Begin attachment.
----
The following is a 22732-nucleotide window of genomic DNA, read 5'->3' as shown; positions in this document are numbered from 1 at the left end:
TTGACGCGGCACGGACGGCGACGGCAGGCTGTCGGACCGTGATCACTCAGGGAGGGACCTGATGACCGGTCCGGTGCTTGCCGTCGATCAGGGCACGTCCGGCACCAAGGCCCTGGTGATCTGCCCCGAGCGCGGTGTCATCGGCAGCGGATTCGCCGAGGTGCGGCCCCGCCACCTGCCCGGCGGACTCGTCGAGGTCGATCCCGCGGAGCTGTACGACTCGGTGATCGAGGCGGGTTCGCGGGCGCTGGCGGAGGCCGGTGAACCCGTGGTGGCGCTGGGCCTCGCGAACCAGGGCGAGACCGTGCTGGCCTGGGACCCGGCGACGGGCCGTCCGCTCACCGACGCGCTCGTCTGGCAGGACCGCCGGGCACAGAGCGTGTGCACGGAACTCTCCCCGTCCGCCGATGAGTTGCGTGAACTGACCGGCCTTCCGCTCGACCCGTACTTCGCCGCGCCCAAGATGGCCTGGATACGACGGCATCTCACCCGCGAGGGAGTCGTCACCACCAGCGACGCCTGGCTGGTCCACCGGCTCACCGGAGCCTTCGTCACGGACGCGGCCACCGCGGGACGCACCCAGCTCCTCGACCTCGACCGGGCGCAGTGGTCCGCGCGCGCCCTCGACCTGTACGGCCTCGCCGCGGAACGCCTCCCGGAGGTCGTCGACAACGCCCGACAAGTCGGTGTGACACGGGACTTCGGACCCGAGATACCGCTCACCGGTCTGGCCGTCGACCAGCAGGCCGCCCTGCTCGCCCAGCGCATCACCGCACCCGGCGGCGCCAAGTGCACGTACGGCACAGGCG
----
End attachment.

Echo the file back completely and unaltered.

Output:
The following is a 22732-nucleotide window of genomic DNA, read 5'->3' as shown; positions in this document are numbered from 1 at the left end:
TTGACGCGGCACGGACGGCGACGGCAGGCTGTCGGACCGTGATCACTCAGGGAGGGACCTGATGACCGGTCCGGTGCTTGCCGTCGATCAGGGCACGTCCGGCACCAAGGCCCTGGTGATCTGCCCCGAGCGCGGTGTCATCGGCAGCGGATTCGCCGAGGTGCGGCCCCGCCACCTGCCCGGCGGACTCGTCGAGGTCGATCCCGCGGAGCTGTACGACTCGGTGATCGAGGCGGGTTCGCGGGCGCTGGCGGAGGCCGGTGAACCCGTGGTGGCGCTGGGCCTCGCGAACCAGGGCGAGACCGTGCTGGCCTGGGACCCGGCGACGGGCCGTCCGCTCACCGACGCGCTCGTCTGGCAGGACCGCCGGGCACAGAGCGTGTGCACGGAACTCTCCCCGTCCGCCGATGAGTTGCGTGAACTGACCGGCCTTCCGCTCGACCCGTACTTCGCCGCGCCCAAGATGGCCTGGATACGACGGCATCTCACCCGCGAGGGAGTCGTCACCACCAGCGACGCCTGGCTGGTCCACCGGCTCACCGGAGCCTTCGTCACGGACGCGGCCACCGCGGGACGCACCCAGCTCCTCGACCTCGACCGGGCGCAGTGGTCCGCGCGCGCCCTCGACCTGTACGGCCTCGCCGCGGAACGCCTCCCGGAGGTCGTCGACAACGCCCGACAAGTCGGTGTGACACGGGACTTCGGACCCGAGATACCGCTCACCGGTCTGGCCGTCGACCAGCAGGCCGCCCTGCTCGCCCAGCGCATCACCGCACCCGGCGGCGCCAAGTGCACGTACGGCACAGGCG